Firefox 9 Aurora Comes with Faster JavaScript, More Under-the-Hood Tune-Ups

Unless you're running an Android tablet, there aren't many user-facing updates

With Firefox 9 Aurora, Mozilla has wrapped up this set of updates, coming after Firefox 7 stable and Firefox 8 Beta. Firefox 9 promises to be an interesting release, but, as per usual, the new features and changes are not huge, unless you're an Android tablet user.

Most of the changes are under the hood, but Firefox 9 should feel faster and snappier than previous releases. Memory usage has been further improved, following the big update in Firefox 7 and continued efforts in Firefox 8.

"The latest Firefox Aurora for Android has lots of exciting new experimental features that make browsing simpler and more intuitive, especially on tablets," Mozilla summarized.

"This update also includes technologies that will help developers create more interactive websites and apps," it said.

New Android tablet UI

Firefox 9 Aurora, is the first release to feature the new tablet interface for the Android builds. We've previewed the new UI earlier and it landed in the developer versions a few weeks back.

Now, more adventurous users running the Aurora channel can see it in action for themselves.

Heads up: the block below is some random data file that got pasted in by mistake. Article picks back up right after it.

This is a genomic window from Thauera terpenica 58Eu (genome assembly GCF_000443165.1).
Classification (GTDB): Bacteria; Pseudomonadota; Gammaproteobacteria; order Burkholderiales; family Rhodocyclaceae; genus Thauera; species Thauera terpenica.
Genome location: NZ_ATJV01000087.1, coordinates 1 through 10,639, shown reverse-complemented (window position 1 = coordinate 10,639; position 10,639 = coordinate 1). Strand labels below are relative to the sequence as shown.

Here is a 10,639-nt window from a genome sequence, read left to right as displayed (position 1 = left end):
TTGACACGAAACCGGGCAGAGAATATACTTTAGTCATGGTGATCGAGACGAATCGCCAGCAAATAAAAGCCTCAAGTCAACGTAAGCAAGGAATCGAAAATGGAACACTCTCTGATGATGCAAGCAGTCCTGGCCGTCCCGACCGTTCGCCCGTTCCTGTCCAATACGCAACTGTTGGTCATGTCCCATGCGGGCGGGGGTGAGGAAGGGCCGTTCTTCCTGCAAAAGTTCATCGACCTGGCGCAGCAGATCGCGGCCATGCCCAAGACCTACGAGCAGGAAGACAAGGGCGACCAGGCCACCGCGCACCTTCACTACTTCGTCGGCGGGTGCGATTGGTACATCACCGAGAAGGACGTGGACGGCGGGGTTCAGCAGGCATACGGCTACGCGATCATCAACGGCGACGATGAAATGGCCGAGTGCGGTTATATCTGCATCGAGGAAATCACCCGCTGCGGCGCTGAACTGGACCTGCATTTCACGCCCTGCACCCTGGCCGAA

On the desktop front, most changes are under the hood, but they're pretty interesting nonetheless.

Type inferring for JavaScript leads to better performance

Firefox 9 introduces a new trick for improving JavaScript performance, Type Inference. If you're not a programmer, you're probably not familiar with the term.

In JavaScript, the type of the variables is not declared, usually, first hand, rather, it's detected at run time. This adds great flexibility to the language, but it also means more overhead.

Type Inference, as the name implies, tries to determine the type of the variable from the get go, leaving the Firefox JavaScript engine to do other things and use resources more efficiently.

Because of the change, Firefox 9 handles JavaScript better and the performance improvements can be seen in benchmarks like Mozilla's Kraken or Google's V8 but also in the real-world.

Check for Do Not Track option via JavaScript

Firefox 4 introduced the Do Not Track header. This enabled users to 'tell' websites that they don't want to be tracked by advertisers, building a user profile on them.

With Firefox 9, developers can check to see if a user has enabled the feature via JavaScript as well.

Chunked XHR

Another thing that should speed up websites, provided developers implement it, is support for chunking XMLHttpRequest (XHR). This way, data can be displayed and used by websites as soon as it starts arriving, before the full download has completed.

Firefox for Windows is available for download here.

Firefox for Linux is available for download here.

Firefox for Mac is available for download here.


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